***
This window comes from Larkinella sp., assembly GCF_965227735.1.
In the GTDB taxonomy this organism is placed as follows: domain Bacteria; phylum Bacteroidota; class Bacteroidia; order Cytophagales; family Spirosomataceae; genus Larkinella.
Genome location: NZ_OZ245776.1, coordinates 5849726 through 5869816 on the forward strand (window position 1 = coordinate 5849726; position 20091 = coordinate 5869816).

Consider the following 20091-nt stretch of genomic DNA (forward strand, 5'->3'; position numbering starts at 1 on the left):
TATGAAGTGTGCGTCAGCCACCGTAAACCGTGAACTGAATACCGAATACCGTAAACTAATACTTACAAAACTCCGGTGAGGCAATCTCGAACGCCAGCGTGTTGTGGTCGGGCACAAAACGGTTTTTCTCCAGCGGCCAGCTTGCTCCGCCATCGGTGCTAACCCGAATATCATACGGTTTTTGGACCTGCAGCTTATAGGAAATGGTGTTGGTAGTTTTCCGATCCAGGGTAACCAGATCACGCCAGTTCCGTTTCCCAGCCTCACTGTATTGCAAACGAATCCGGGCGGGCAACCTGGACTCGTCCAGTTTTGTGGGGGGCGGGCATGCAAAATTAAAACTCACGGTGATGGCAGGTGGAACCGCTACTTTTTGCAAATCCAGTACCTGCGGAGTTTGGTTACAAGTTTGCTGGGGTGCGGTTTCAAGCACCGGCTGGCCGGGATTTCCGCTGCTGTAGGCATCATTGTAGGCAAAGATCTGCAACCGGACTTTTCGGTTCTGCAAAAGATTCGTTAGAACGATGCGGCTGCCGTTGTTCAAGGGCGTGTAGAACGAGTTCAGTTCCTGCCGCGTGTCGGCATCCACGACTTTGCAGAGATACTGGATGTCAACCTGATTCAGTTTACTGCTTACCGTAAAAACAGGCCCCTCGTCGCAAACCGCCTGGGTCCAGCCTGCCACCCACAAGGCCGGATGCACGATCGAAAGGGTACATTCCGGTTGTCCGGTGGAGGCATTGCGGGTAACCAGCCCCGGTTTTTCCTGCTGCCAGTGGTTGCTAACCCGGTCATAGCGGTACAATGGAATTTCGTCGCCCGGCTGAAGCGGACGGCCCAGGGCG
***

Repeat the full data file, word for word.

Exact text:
This window comes from Larkinella sp., assembly GCF_965227735.1.
In the GTDB taxonomy this organism is placed as follows: domain Bacteria; phylum Bacteroidota; class Bacteroidia; order Cytophagales; family Spirosomataceae; genus Larkinella.
Genome location: NZ_OZ245776.1, coordinates 5849726 through 5869816 on the forward strand (window position 1 = coordinate 5849726; position 20091 = coordinate 5869816).

Consider the following 20091-nt stretch of genomic DNA (forward strand, 5'->3'; position numbering starts at 1 on the left):
TATGAAGTGTGCGTCAGCCACCGTAAACCGTGAACTGAATACCGAATACCGTAAACTAATACTTACAAAACTCCGGTGAGGCAATCTCGAACGCCAGCGTGTTGTGGTCGGGCACAAAACGGTTTTTCTCCAGCGGCCAGCTTGCTCCGCCATCGGTGCTAACCCGAATATCATACGGTTTTTGGACCTGCAGCTTATAGGAAATGGTGTTGGTAGTTTTCCGATCCAGGGTAACCAGATCACGCCAGTTCCGTTTCCCAGCCTCACTGTATTGCAAACGAATCCGGGCGGGCAACCTGGACTCGTCCAGTTTTGTGGGGGGCGGGCATGCAAAATTAAAACTCACGGTGATGGCAGGTGGAACCGCTACTTTTTGCAAATCCAGTACCTGCGGAGTTTGGTTACAAGTTTGCTGGGGTGCGGTTTCAAGCACCGGCTGGCCGGGATTTCCGCTGCTGTAGGCATCATTGTAGGCAAAGATCTGCAACCGGACTTTTCGGTTCTGCAAAAGATTCGTTAGAACGATGCGGCTGCCGTTGTTCAAGGGCGTGTAGAACGAGTTCAGTTCCTGCCGCGTGTCGGCATCCACGACTTTGCAGAGATACTGGATGTCAACCTGATTCAGTTTACTGCTTACCGTAAAAACAGGCCCCTCGTCGCAAACCGCCTGGGTCCAGCCTGCCACCCACAAGGCCGGATGCACGATCGAAAGGGTACATTCCGGTTGTCCGGTGGAGGCATTGCGGGTAACCAGCCCCGGTTTTTCCTGCTGCCAGTGGTTGCTAACCCGGTCATAGCGGTACAATGGAATTTCGTCGCCCGGCTGAAGCGGACGGCCCAGGGCG